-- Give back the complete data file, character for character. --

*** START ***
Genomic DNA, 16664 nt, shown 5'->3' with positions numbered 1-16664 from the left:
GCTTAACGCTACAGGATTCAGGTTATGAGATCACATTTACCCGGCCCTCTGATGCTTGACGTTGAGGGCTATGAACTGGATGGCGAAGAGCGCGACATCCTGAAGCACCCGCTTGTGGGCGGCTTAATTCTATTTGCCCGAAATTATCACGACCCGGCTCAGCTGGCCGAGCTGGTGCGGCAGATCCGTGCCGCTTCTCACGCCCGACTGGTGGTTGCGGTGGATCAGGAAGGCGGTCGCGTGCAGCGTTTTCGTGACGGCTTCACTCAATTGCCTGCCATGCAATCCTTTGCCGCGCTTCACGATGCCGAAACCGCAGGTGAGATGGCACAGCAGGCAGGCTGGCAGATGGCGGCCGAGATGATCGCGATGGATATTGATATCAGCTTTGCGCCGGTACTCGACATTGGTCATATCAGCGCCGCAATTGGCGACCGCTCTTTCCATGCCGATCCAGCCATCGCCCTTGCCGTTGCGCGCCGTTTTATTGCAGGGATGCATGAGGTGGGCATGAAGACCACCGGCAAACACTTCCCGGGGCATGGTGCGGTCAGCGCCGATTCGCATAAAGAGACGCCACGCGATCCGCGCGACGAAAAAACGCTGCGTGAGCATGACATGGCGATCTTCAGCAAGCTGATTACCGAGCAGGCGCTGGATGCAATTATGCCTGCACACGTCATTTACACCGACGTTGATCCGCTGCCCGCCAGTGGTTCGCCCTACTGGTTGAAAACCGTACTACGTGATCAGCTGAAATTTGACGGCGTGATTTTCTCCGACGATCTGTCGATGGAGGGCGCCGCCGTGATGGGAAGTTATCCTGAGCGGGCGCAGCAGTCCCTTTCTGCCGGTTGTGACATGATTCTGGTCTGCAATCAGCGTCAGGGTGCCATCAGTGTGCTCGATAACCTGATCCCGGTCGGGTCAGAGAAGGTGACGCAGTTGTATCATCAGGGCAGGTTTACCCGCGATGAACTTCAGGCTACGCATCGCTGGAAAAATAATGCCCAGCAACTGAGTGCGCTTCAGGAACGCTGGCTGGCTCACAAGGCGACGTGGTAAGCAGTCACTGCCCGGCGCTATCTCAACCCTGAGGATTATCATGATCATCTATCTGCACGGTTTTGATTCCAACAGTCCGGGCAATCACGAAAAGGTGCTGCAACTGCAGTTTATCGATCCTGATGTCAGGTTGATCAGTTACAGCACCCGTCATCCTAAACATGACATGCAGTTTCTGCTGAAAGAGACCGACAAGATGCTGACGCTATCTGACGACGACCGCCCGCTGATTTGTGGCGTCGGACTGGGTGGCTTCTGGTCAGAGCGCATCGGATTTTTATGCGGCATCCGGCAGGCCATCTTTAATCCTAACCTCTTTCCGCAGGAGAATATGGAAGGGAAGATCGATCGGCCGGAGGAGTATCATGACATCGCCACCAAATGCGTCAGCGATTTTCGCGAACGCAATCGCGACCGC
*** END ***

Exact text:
Genomic DNA, 16664 nt, shown 5'->3' with positions numbered 1-16664 from the left:
GCTTAACGCTACAGGATTCAGGTTATGAGATCACATTTACCCGGCCCTCTGATGCTTGACGTTGAGGGCTATGAACTGGATGGCGAAGAGCGCGACATCCTGAAGCACCCGCTTGTGGGCGGCTTAATTCTATTTGCCCGAAATTATCACGACCCGGCTCAGCTGGCCGAGCTGGTGCGGCAGATCCGTGCCGCTTCTCACGCCCGACTGGTGGTTGCGGTGGATCAGGAAGGCGGTCGCGTGCAGCGTTTTCGTGACGGCTTCACTCAATTGCCTGCCATGCAATCCTTTGCCGCGCTTCACGATGCCGAAACCGCAGGTGAGATGGCACAGCAGGCAGGCTGGCAGATGGCGGCCGAGATGATCGCGATGGATATTGATATCAGCTTTGCGCCGGTACTCGACATTGGTCATATCAGCGCCGCAATTGGCGACCGCTCTTTCCATGCCGATCCAGCCATCGCCCTTGCCGTTGCGCGCCGTTTTATTGCAGGGATGCATGAGGTGGGCATGAAGACCACCGGCAAACACTTCCCGGGGCATGGTGCGGTCAGCGCCGATTCGCATAAAGAGACGCCACGCGATCCGCGCGACGAAAAAACGCTGCGTGAGCATGACATGGCGATCTTCAGCAAGCTGATTACCGAGCAGGCGCTGGATGCAATTATGCCTGCACACGTCATTTACACCGACGTTGATCCGCTGCCCGCCAGTGGTTCGCCCTACTGGTTGAAAACCGTACTACGTGATCAGCTGAAATTTGACGGCGTGATTTTCTCCGACGATCTGTCGATGGAGGGCGCCGCCGTGATGGGAAGTTATCCTGAGCGGGCGCAGCAGTCCCTTTCTGCCGGTTGTGACATGATTCTGGTCTGCAATCAGCGTCAGGGTGCCATCAGTGTGCTCGATAACCTGATCCCGGTCGGGTCAGAGAAGGTGACGCAGTTGTATCATCAGGGCAGGTTTACCCGCGATGAACTTCAGGCTACGCATCGCTGGAAAAATAATGCCCAGCAACTGAGTGCGCTTCAGGAACGCTGGCTGGCTCACAAGGCGACGTGGTAAGCAGTCACTGCCCGGCGCTATCTCAACCCTGAGGATTATCATGATCATCTATCTGCACGGTTTTGATTCCAACAGTCCGGGCAATCACGAAAAGGTGCTGCAACTGCAGTTTATCGATCCTGATGTCAGGTTGATCAGTTACAGCACCCGTCATCCTAAACATGACATGCAGTTTCTGCTGAAAGAGACCGACAAGATGCTGACGCTATCTGACGACGACCGCCCGCTGATTTGTGGCGTCGGACTGGGTGGCTTCTGGTCAGAGCGCATCGGATTTTTATGCGGCATCCGGCAGGCCATCTTTAATCCTAACCTCTTTCCGCAGGAGAATATGGAAGGGAAGATCGATCGGCCGGAGGAGTATCATGACATCGCCACCAAATGCGTCAGCGATTTTCGCGAACGCAATCGCGACCGC